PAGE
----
They who were for the joining of a single person, in co-ordination with the Parliament, did it chiefly upon this ground of reason, that, if the supreme legislative power should rest only in the Parliament, they might have opportunities to perpetuate themselves as the old Parliament did; (fn. 32) upon which account, and for other things, much dirt and unsavoury speech was cast upon it. (fn. 33) Besides, the Parliament, which judges all others, if it should offend, must be the only judge of its own offences. For those reasons, they thought it fit that there should be a check upon the Parliament; something to control it, which must be the negative voice of some single person, as it is in the Instrument of Government, which negative voice was said to be not a positive negative. for there were only twenty days respite, (fn. 34) (as to most things,) which was only a time for deliberation and advice. Only as to the co-ordination of the single person, that was indeed absolute, as they said it ought to be, in regard it was the very foundation, and foundations were not to be altered or removed. That this was the natural constitution, and most suitable to the governing of the nation, and " other foundation could no man lay ." (fn. 35)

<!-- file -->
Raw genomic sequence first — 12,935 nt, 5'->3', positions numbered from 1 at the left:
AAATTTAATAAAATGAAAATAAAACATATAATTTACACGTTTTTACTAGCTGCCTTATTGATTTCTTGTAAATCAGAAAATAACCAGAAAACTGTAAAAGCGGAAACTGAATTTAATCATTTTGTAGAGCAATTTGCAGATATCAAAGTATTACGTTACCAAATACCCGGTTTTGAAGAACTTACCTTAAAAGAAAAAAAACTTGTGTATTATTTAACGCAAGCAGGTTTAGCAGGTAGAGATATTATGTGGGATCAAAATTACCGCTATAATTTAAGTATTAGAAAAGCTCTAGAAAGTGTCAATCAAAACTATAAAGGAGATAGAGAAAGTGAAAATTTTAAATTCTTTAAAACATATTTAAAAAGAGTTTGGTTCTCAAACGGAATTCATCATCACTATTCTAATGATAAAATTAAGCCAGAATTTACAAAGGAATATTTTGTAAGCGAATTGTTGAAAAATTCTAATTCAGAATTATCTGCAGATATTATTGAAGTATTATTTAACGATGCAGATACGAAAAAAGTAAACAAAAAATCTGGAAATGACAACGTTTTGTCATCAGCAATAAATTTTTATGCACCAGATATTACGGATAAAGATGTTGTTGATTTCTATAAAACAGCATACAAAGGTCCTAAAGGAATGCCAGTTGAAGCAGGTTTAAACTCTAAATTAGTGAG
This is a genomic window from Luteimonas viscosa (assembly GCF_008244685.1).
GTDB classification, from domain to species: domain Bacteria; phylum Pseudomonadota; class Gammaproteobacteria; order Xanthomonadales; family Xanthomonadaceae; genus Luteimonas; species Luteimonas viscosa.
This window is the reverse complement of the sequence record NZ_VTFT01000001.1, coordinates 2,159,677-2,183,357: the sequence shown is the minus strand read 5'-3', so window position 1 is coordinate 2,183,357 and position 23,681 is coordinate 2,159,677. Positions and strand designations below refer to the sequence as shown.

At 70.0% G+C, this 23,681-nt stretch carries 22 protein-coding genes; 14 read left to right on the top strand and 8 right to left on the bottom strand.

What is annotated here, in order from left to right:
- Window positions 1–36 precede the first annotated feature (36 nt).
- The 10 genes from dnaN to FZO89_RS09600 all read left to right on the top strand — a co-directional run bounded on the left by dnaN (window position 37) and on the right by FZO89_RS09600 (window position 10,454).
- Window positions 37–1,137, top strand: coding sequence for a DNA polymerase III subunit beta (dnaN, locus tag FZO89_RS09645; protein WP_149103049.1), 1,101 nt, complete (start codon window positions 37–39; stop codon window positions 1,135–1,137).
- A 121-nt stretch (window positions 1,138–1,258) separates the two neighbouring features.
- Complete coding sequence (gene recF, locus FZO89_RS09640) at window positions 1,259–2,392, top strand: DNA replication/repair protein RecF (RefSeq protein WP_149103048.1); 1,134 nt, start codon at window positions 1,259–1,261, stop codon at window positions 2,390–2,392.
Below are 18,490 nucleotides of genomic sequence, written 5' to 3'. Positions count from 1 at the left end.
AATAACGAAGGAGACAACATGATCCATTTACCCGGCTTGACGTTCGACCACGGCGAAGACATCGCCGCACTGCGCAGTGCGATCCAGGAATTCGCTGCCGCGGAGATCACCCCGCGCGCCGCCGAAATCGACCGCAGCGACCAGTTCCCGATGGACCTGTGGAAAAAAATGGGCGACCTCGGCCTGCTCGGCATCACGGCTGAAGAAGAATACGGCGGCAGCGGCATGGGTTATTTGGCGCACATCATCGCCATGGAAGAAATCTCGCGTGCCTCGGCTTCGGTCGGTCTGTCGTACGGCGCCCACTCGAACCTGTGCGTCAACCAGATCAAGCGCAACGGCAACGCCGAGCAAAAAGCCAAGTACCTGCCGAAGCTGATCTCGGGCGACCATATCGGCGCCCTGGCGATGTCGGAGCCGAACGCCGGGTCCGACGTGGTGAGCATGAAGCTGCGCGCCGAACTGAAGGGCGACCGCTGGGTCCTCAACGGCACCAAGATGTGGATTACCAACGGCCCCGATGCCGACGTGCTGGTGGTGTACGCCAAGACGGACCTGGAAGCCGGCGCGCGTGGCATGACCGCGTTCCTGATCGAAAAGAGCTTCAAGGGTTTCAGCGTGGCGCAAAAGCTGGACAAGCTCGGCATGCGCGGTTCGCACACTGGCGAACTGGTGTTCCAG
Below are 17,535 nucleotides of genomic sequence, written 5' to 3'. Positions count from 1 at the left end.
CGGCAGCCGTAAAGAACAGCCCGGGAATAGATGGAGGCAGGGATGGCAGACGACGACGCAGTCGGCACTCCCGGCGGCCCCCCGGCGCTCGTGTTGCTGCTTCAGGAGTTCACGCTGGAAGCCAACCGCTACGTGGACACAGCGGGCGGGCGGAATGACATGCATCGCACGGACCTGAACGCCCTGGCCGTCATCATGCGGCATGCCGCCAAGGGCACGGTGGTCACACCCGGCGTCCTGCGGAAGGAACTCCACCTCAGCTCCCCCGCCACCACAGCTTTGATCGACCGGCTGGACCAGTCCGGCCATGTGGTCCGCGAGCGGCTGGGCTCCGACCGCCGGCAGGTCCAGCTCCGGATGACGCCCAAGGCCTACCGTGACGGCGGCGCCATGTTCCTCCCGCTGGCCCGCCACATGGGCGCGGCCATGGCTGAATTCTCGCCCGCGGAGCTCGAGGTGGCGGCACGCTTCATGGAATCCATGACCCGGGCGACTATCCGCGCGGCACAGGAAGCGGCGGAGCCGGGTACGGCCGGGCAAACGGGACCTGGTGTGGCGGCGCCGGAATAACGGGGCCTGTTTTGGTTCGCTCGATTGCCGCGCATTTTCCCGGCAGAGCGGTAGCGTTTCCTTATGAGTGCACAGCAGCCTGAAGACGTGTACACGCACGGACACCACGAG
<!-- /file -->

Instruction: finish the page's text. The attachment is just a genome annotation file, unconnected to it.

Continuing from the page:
Other arguments were used, as to matter of right, by those who argued on that side, as namely:—

1. Divine Providence, which had set a stamp and seal upon this Government.

2. The sword, and present power, all being of God.

3. The addresses and approbation of the nation, from several counties and cities.

4. That the whole nation had concluded themselves and us from altering of it, by the sealing of the indenture of the return of the election.